You should also take precautions to improve indoor air quality in other ways, like reducing use of other known asthma triggers--such as cleaning products or personal care products with strong odors, dust mites in pillows/mattresses, tobacco smoke and pet dander. You can buy cases for mattress/pillows for the dust mites, switch to natural cleaning products and things like that.

My main asthma triggers are tobacco smoke, dust and chemicals like bleach.
posted by dottiechang at 12:00 AM on January 18, 2013 [3 favorites]


Just get a general HEPA purifier, and know what's involved in changing the replaceable filter(s). Mine have a HEPA filter and a cheaper, more frequently replaced carbon filter. Here, they are available at big home improvement stores for ~100 and...


... they work _great_ in a single room. Very good. You also need to keep surfaces clean, make sure there's no mold nearby, etc., but the purifier is soooo nice.
posted by amtho at 12:08 AM on January 18, 2013


When we first moved into our current apartment, there was enough mold in our bedroom that I would wake up in the middle of the night because I couldn't breathe properly, and suffered lots of other symptoms (sneezing, itching, coughing). Our landlord took a while to getting around to fixing the worst of it, and despite strong antihistamines and frequent use of my inhaler I was so intensely miserable I shelled out for a small Bionaire HEPA purifier out of sheer desperation less than a week into the experience.

It made a world of difference. We kept it running 24/7 for a while, and with it on, I could actually breathe when I woke up. Now, ours is just for a rather small room, but the HEPA filter is the real deal. It kept the air in there breathable for me even with actual mold growing on the walls.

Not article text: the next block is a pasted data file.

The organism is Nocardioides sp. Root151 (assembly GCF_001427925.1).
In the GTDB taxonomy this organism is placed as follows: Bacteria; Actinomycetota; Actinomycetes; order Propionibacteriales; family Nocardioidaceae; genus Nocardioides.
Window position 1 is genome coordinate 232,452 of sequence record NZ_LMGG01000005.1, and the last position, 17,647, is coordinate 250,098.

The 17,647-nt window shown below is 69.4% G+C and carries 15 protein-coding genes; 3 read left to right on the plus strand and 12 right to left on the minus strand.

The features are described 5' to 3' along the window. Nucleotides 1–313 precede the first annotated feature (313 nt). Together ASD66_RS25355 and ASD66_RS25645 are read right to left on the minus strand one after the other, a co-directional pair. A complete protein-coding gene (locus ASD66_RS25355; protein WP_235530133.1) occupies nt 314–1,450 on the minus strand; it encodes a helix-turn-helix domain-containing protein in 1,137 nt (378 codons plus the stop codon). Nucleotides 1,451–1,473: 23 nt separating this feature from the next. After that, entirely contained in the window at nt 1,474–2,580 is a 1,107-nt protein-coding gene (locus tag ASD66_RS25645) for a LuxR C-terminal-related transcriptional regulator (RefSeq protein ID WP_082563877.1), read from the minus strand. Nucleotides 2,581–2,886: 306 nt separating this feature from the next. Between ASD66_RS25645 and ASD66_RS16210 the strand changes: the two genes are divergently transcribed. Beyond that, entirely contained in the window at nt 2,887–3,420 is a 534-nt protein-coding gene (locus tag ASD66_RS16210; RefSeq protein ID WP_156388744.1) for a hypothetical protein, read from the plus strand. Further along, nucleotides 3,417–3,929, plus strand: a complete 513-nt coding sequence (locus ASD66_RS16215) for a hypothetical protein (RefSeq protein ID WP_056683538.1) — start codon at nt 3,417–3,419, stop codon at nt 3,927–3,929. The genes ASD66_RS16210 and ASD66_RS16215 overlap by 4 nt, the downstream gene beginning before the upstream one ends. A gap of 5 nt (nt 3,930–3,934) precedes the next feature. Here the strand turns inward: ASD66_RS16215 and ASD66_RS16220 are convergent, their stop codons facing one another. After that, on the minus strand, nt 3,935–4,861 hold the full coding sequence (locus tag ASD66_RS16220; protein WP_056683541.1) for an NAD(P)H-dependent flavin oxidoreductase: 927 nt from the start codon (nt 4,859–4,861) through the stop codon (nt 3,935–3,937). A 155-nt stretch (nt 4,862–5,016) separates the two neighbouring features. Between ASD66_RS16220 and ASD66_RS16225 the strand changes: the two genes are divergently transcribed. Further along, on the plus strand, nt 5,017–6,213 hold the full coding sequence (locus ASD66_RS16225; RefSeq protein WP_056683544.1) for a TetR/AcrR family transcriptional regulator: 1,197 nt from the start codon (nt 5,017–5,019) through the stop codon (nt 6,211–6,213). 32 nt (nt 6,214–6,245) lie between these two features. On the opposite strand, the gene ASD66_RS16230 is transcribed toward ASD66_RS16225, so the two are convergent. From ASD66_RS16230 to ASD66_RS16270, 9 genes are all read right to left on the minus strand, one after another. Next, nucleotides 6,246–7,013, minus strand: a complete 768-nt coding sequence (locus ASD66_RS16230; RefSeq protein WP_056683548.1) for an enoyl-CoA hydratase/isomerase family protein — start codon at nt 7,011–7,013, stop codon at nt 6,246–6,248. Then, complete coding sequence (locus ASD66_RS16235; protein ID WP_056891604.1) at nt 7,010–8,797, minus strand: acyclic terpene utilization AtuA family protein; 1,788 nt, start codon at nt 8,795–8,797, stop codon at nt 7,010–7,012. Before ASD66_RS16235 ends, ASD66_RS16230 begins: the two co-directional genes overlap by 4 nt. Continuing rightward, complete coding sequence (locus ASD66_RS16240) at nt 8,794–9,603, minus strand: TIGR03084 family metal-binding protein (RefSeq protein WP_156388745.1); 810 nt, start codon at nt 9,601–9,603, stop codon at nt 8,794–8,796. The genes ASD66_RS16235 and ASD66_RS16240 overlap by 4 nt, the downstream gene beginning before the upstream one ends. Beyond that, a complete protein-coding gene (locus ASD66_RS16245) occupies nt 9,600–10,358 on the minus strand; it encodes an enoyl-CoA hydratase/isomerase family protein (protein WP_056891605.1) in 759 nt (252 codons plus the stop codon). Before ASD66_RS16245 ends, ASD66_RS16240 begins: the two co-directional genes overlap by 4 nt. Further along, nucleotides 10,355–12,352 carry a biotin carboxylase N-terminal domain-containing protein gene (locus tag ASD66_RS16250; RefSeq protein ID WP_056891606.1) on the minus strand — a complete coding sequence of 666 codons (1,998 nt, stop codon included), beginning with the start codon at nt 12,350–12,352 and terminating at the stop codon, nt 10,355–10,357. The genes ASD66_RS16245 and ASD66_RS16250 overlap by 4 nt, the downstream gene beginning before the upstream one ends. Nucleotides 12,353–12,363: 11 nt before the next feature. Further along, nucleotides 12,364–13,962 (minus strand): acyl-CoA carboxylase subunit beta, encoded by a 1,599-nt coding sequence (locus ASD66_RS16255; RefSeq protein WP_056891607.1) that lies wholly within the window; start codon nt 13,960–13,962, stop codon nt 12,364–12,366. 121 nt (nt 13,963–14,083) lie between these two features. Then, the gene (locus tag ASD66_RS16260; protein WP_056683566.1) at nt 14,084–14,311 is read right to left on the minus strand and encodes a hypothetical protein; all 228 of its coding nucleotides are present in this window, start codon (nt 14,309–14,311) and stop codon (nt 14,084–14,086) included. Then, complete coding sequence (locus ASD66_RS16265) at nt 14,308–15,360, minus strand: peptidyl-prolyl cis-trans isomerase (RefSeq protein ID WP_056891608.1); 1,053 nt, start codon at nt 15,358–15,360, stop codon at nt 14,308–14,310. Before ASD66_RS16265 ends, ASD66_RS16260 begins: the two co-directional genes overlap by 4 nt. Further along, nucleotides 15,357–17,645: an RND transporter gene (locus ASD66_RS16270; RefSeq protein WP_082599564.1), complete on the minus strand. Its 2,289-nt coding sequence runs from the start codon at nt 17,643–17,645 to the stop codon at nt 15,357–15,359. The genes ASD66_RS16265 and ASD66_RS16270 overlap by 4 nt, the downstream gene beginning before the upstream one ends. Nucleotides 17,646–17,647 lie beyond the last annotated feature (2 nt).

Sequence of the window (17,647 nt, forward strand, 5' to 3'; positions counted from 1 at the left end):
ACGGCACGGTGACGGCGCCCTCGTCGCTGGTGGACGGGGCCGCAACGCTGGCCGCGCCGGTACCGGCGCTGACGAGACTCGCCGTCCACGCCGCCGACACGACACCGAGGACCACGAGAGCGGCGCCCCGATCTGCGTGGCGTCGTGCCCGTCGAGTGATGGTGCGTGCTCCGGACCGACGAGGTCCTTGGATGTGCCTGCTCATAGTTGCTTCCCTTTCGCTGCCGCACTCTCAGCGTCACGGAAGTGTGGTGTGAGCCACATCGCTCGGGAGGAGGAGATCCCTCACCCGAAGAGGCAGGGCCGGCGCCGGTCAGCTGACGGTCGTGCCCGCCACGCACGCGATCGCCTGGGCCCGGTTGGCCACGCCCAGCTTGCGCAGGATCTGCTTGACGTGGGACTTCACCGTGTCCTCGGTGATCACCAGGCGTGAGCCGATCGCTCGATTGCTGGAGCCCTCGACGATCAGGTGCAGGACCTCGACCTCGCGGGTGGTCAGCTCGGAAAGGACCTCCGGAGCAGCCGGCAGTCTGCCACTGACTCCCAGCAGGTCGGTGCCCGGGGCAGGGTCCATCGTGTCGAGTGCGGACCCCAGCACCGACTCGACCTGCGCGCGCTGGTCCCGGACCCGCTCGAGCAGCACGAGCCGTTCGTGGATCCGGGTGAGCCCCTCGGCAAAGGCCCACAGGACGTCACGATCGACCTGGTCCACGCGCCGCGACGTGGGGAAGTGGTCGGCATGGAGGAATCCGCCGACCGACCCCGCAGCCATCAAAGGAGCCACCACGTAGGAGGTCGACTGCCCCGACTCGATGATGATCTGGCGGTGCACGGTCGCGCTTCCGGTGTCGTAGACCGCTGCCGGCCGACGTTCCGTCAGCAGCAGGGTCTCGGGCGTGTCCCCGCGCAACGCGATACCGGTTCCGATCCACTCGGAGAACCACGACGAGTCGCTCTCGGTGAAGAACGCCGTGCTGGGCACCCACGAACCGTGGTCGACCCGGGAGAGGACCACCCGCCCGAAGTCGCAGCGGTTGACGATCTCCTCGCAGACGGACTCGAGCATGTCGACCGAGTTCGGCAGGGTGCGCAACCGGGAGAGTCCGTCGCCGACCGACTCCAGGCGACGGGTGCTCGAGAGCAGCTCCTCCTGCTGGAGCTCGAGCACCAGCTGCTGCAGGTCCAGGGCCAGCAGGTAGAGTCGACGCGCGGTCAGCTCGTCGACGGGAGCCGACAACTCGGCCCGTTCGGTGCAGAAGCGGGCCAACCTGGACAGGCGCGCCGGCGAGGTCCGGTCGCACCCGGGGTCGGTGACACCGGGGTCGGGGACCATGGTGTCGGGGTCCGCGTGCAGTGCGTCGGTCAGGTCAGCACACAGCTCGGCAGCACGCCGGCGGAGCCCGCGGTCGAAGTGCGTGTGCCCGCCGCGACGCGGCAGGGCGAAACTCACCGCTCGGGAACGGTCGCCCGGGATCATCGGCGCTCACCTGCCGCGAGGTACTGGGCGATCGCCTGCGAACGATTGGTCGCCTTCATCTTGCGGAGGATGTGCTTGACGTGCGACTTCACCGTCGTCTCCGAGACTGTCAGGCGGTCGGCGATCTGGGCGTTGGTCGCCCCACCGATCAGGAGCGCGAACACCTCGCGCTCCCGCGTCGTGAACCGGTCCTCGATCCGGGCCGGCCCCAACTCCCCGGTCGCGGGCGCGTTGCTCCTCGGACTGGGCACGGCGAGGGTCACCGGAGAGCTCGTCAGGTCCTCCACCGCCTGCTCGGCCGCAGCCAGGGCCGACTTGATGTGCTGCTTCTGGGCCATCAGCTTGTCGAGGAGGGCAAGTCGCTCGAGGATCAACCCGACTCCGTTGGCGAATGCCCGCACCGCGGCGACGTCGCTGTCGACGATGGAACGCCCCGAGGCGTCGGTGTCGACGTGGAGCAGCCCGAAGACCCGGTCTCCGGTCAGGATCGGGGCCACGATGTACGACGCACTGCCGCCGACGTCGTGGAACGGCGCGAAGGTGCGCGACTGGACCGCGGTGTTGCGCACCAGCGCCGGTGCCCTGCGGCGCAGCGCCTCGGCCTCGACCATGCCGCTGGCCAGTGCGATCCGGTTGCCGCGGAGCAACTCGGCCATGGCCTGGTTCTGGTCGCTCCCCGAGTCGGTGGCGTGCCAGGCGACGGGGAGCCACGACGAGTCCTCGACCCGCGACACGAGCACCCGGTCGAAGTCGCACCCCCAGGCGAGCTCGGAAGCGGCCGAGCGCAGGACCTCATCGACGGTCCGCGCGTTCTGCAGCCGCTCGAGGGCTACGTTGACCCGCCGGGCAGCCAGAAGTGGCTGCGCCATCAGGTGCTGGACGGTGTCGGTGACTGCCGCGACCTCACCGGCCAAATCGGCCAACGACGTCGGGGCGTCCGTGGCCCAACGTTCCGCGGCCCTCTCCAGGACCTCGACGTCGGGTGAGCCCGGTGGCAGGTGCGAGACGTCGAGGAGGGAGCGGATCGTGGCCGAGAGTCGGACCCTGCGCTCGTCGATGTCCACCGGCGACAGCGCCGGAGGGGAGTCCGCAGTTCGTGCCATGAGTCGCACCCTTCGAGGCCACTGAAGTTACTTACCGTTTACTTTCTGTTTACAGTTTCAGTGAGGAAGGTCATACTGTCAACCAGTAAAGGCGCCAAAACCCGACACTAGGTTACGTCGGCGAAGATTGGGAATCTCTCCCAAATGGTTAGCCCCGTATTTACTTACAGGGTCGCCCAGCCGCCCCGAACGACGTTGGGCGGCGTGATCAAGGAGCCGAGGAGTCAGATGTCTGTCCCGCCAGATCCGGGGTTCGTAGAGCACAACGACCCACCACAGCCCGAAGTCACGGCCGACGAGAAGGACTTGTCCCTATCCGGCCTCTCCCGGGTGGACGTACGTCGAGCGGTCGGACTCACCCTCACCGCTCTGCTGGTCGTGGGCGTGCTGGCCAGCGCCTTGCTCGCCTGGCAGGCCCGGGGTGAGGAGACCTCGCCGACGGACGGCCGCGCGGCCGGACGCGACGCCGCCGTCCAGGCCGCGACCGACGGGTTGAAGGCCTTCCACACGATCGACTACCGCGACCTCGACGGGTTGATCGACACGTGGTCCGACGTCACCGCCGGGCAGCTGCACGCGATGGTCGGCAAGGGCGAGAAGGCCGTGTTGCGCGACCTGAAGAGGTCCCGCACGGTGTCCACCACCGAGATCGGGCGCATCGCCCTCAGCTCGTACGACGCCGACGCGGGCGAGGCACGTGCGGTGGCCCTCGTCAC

posted by harujion at 1:04 AM on January 18, 2013 [1 favorite]


Seconding IQ Air. I have had one of their larger models running 12 hours a day for the last 5 years and its still going strong. The filters are a bit pricey, but if you use the pre-pre-filter you can stretch the life of the oter three filters significantly (depending on your existing air quality of course). I think your doctor is half right - get a filter, but do the research to find the most effective one.
posted by PorcineWithMe at 2:47 AM on January 18, 2013


My son has asthma and had pneumonia as a baby too. I think the air purifiers with the HEPA filter do help. Keep his room door closed and run it as much as possible. We kept that bedroom as a "clean" room most of his childhood. In your case because of your environment probably it's best to get a couple for your home and keep all your windows shut.
posted by lasamana at 4:58 AM on January 18, 2013


I have allergies that give me migraines--when I run the HEPA filter we have at night, I don't wake up with headaches anymore. That is purely anecdotal, but it seems to work for me for what it's worth.
posted by Kimberly at 5:13 AM on January 18, 2013


We own this specific Rabbit Air model and we find that it is worth every penny.
(One nice side benefit of a quality air cleaner is that you have to do much less dusting.)
posted by lstanley at 7:11 AM on January 18, 2013


HEPA filters are what you want, though if you have any connections in the US it might be a good idea to leverage that to get a Honeywell or something. My relatives in Makati have had us ship them over since they couldn't find the one they wanted there.
posted by brilliantine at 9:37 AM on January 18, 2013


HEPA filter is the goal. Avoid the ionisers, as they mostly generate ozone, which creates an oppressive atmosphere for the lungs. A proper HEPA-filterd air purifier can help the indoor environment, so it's worth giving a try.
posted by batmonkey at 10:22 AM on January 18, 2013


Looks like IQ Air is available here via Mothercare so I think once we get out of hospital I'll check those out.
posted by Admira at 2:44 PM on January 18, 2013


I have two HEPA purifiers in my house, and they've had no effect on my asthma. I hope they kick the hell out of your kid's, though!
posted by mudpuppie at 3:56 PM on January 18, 2013


Looks like IQ Air isn't available here anymore :( I'll look into other brands and make sure its HEPA grade and I can get filters easily.
posted by Admira at 6:11 PM on January 19, 2013